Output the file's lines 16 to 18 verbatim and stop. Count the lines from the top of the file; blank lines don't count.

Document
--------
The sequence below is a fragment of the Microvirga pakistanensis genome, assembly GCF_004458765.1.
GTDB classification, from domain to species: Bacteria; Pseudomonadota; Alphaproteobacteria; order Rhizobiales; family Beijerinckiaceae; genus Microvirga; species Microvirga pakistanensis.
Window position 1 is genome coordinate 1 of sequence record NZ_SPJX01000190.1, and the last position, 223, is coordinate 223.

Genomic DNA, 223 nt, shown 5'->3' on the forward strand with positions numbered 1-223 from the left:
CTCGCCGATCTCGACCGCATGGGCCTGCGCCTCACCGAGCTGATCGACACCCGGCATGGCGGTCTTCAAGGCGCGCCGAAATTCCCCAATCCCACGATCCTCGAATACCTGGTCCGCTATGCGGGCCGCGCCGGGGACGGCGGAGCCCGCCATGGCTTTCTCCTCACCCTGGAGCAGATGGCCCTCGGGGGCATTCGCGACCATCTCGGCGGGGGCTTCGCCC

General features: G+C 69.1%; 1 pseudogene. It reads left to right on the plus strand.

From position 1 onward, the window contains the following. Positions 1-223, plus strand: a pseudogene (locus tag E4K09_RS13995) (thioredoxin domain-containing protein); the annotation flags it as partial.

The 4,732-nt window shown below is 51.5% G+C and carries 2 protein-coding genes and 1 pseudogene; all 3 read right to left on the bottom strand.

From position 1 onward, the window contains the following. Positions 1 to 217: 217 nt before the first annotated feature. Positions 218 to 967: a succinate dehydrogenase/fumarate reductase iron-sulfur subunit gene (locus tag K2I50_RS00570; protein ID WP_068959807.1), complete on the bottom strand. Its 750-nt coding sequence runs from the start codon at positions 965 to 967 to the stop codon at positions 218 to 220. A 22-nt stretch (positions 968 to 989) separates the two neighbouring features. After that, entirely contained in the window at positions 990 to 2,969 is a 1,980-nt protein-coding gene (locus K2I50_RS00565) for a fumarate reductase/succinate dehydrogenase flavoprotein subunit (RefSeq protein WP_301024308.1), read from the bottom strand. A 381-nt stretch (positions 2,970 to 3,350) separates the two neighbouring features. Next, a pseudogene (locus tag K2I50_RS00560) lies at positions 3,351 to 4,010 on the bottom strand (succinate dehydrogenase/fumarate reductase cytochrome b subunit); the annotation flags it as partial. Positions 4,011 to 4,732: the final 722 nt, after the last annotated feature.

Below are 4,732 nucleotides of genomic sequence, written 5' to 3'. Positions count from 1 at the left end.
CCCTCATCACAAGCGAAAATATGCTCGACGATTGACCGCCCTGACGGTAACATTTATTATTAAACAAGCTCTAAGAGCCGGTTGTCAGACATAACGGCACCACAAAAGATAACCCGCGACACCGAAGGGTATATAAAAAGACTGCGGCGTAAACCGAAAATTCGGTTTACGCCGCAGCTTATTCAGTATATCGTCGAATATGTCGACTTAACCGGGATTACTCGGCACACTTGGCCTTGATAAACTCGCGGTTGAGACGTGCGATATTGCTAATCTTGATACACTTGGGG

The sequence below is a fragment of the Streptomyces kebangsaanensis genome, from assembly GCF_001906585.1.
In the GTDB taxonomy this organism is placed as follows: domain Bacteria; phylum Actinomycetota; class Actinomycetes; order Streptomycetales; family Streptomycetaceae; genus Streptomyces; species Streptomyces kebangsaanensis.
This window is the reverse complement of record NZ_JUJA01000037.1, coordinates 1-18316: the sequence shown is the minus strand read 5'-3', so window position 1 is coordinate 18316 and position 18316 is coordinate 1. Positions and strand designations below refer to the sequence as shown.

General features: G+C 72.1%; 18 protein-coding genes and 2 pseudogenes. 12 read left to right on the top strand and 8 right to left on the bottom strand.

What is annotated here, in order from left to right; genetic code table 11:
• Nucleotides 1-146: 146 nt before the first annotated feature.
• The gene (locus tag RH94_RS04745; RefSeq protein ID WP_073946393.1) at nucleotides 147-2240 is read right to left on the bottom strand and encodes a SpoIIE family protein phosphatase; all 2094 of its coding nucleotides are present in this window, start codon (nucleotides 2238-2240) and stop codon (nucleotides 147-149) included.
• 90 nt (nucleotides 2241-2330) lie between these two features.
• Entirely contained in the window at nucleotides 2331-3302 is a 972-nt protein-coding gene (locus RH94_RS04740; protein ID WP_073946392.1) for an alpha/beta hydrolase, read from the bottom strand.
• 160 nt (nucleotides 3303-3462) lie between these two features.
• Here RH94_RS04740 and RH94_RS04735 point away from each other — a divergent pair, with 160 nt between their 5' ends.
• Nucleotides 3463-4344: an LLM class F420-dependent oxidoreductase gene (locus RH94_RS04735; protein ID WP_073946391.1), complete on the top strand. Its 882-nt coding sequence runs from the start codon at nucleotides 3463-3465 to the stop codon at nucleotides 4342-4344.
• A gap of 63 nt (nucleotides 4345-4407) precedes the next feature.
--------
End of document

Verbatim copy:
What is annotated here, in order from left to right; genetic code table 11:
• Nucleotides 1-146: 146 nt before the first annotated feature.
• The gene (locus tag RH94_RS04745; RefSeq protein ID WP_073946393.1) at nucleotides 147-2240 is read right to left on the bottom strand and encodes a SpoIIE family protein phosphatase; all 2094 of its coding nucleotides are present in this window, start codon (nucleotides 2238-2240) and stop codon (nucleotides 147-149) included.